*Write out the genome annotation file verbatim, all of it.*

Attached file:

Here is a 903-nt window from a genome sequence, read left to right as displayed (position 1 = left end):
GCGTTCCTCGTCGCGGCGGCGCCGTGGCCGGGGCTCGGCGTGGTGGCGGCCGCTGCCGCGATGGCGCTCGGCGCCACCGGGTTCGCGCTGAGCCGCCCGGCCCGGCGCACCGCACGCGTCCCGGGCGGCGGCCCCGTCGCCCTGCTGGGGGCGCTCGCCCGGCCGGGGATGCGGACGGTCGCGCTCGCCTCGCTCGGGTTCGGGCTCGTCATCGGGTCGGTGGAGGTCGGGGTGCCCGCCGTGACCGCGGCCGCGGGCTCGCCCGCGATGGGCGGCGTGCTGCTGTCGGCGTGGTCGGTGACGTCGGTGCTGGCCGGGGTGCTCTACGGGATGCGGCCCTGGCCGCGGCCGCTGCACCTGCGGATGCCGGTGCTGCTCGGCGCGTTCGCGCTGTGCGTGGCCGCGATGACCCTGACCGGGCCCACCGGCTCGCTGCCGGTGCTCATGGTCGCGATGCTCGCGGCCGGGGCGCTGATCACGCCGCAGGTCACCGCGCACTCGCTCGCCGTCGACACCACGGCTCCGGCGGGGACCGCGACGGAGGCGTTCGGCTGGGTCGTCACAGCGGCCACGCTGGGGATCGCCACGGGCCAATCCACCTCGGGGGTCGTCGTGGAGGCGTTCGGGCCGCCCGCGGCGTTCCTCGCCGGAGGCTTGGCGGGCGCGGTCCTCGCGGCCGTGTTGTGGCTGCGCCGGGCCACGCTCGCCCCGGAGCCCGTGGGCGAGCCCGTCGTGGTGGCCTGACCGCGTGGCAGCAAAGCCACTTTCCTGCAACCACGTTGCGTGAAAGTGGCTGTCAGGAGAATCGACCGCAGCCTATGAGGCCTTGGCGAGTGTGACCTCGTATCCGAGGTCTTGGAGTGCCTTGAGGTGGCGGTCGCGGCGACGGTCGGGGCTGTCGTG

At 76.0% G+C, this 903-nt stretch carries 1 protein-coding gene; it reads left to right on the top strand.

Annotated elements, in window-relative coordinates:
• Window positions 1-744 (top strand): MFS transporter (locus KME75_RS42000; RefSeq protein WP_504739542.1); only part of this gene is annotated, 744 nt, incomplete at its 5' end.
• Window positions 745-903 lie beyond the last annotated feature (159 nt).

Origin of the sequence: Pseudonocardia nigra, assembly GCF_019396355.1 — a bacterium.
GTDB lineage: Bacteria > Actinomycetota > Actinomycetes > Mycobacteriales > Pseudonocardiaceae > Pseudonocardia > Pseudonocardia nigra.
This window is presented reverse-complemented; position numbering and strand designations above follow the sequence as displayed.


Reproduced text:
Here is a 903-nt window from a genome sequence, read left to right as displayed (position 1 = left end):
GCGTTCCTCGTCGCGGCGGCGCCGTGGCCGGGGCTCGGCGTGGTGGCGGCCGCTGCCGCGATGGCGCTCGGCGCCACCGGGTTCGCGCTGAGCCGCCCGGCCCGGCGCACCGCACGCGTCCCGGGCGGCGGCCCCGTCGCCCTGCTGGGGGCGCTCGCCCGGCCGGGGATGCGGACGGTCGCGCTCGCCTCGCTCGGGTTCGGGCTCGTCATCGGGTCGGTGGAGGTCGGGGTGCCCGCCGTGACCGCGGCCGCGGGCTCGCCCGCGATGGGCGGCGTGCTGCTGTCGGCGTGGTCGGTGACGTCGGTGCTGGCCGGGGTGCTCTACGGGATGCGGCCCTGGCCGCGGCCGCTGCACCTGCGGATGCCGGTGCTGCTCGGCGCGTTCGCGCTGTGCGTGGCCGCGATGACCCTGACCGGGCCCACCGGCTCGCTGCCGGTGCTCATGGTCGCGATGCTCGCGGCCGGGGCGCTGATCACGCCGCAGGTCACCGCGCACTCGCTCGCCGTCGACACCACGGCTCCGGCGGGGACCGCGACGGAGGCGTTCGGCTGGGTCGTCACAGCGGCCACGCTGGGGATCGCCACGGGCCAATCCACCTCGGGGGTCGTCGTGGAGGCGTTCGGGCCGCCCGCGGCGTTCCTCGCCGGAGGCTTGGCGGGCGCGGTCCTCGCGGCCGTGTTGTGGCTGCGCCGGGCCACGCTCGCCCCGGAGCCCGTGGGCGAGCCCGTCGTGGTGGCCTGACCGCGTGGCAGCAAAGCCACTTTCCTGCAACCACGTTGCGTGAAAGTGGCTGTCAGGAGAATCGACCGCAGCCTATGAGGCCTTGGCGAGTGTGACCTCGTATCCGAGGTCTTGGAGTGCCTTGAGGTGGCGGTCGCGGCGACGGTCGGGGCTGTCGTG

At 76.0% G+C, this 903-nt stretch carries 1 protein-coding gene; it reads left to right on the top strand.

Annotated elements, in window-relative coordinates:
• Window positions 1-744 (top strand): MFS transporter (locus KME75_RS42000; RefSeq protein WP_504739542.1); only part of this gene is annotated, 744 nt, incomplete at its 5' end.
• Window positions 745-903 lie beyond the last annotated feature (159 nt).

Origin of the sequence: Pseudonocardia nigra, assembly GCF_019396355.1 — a bacterium.
GTDB lineage: Bacteria > Actinomycetota > Actinomycetes > Mycobacteriales > Pseudonocardiaceae > Pseudonocardia > Pseudonocardia nigra.
This window is presented reverse-complemented; position numbering and strand designations above follow the sequence as displayed.